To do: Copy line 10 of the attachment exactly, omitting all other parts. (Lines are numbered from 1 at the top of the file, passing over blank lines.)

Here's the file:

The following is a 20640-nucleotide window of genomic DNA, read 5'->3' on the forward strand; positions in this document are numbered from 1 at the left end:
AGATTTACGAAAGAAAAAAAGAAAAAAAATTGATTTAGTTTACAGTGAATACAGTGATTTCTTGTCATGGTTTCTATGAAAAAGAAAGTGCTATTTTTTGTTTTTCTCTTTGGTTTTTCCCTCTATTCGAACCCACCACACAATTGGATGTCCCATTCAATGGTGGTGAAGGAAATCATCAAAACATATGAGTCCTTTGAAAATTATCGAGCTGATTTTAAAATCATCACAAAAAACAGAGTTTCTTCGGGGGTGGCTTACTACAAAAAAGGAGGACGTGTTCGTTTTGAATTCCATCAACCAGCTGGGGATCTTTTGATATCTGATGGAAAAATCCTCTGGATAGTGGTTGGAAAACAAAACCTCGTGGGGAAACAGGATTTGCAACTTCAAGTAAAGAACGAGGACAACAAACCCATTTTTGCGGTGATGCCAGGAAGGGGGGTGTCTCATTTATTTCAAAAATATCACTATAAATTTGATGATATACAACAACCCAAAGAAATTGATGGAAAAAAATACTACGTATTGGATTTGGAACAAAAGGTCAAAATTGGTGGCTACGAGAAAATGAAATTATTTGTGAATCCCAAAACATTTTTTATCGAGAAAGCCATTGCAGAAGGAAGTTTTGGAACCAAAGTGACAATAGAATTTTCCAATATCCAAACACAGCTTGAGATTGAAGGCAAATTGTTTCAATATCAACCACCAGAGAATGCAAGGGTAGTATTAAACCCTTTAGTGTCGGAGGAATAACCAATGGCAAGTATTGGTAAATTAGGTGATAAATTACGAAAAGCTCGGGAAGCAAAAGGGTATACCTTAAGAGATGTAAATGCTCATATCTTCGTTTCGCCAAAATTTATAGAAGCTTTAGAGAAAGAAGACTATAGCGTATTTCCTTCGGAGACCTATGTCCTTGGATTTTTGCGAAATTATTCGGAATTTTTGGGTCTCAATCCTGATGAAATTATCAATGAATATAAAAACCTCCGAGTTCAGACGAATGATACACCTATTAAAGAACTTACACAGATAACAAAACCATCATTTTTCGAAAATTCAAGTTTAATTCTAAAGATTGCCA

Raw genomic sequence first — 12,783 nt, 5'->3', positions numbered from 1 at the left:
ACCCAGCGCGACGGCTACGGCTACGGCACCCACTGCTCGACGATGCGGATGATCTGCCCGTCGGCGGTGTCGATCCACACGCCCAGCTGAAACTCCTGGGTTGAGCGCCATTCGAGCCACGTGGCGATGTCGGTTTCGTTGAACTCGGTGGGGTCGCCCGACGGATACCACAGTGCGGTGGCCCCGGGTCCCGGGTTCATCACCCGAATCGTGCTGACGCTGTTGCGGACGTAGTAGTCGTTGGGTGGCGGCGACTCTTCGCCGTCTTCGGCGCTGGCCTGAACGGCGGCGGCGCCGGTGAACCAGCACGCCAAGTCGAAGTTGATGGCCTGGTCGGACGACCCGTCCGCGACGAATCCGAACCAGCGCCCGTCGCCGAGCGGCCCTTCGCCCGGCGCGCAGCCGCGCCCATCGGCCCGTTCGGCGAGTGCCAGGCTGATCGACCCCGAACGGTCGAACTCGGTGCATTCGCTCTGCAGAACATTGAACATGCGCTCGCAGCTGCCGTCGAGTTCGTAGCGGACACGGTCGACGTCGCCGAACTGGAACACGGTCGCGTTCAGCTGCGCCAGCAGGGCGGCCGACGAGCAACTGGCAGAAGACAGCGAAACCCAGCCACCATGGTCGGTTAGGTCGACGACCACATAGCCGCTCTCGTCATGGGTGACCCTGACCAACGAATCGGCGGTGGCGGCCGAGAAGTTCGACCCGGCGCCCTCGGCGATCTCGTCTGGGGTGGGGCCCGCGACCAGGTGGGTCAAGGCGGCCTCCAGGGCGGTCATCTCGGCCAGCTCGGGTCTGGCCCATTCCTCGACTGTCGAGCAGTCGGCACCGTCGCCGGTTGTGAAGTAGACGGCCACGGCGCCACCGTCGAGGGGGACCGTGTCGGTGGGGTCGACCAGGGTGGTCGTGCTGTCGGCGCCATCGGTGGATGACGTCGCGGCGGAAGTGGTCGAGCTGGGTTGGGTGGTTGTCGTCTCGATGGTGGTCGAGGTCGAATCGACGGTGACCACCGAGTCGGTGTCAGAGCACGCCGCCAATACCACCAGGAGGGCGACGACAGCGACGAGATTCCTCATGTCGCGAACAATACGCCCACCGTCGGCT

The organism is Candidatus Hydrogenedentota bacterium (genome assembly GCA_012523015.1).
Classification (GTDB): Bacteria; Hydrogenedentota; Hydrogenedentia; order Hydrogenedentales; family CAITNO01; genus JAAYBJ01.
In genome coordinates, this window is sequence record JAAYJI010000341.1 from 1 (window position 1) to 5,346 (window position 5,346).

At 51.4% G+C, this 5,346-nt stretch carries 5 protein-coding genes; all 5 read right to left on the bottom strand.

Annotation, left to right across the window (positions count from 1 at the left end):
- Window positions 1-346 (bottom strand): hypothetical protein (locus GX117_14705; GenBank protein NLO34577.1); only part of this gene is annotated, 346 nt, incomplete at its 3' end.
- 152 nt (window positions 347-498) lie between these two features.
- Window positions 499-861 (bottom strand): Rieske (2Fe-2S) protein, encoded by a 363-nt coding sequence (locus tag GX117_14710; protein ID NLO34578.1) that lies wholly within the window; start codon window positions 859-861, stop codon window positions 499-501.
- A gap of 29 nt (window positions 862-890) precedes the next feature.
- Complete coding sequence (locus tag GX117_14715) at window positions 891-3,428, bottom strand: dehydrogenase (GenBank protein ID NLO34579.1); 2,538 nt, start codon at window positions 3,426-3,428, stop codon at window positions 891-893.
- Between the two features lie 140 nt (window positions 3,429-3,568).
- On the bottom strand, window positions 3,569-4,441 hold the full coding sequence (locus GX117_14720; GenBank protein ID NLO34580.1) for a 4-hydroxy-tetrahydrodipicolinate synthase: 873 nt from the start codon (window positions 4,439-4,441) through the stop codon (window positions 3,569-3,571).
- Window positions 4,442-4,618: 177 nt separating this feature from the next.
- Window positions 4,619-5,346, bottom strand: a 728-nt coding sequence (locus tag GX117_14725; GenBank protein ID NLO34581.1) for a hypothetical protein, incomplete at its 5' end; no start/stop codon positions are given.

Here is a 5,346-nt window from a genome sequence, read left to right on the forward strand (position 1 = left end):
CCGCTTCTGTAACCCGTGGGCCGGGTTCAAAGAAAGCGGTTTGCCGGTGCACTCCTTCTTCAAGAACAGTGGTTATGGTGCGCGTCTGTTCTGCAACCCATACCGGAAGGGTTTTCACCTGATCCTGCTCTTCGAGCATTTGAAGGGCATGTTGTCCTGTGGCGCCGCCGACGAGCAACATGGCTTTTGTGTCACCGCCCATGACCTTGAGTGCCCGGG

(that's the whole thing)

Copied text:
- Window positions 1-346 (bottom strand): hypothetical protein (locus GX117_14705; GenBank protein NLO34577.1); only part of this gene is annotated, 346 nt, incomplete at its 3' end.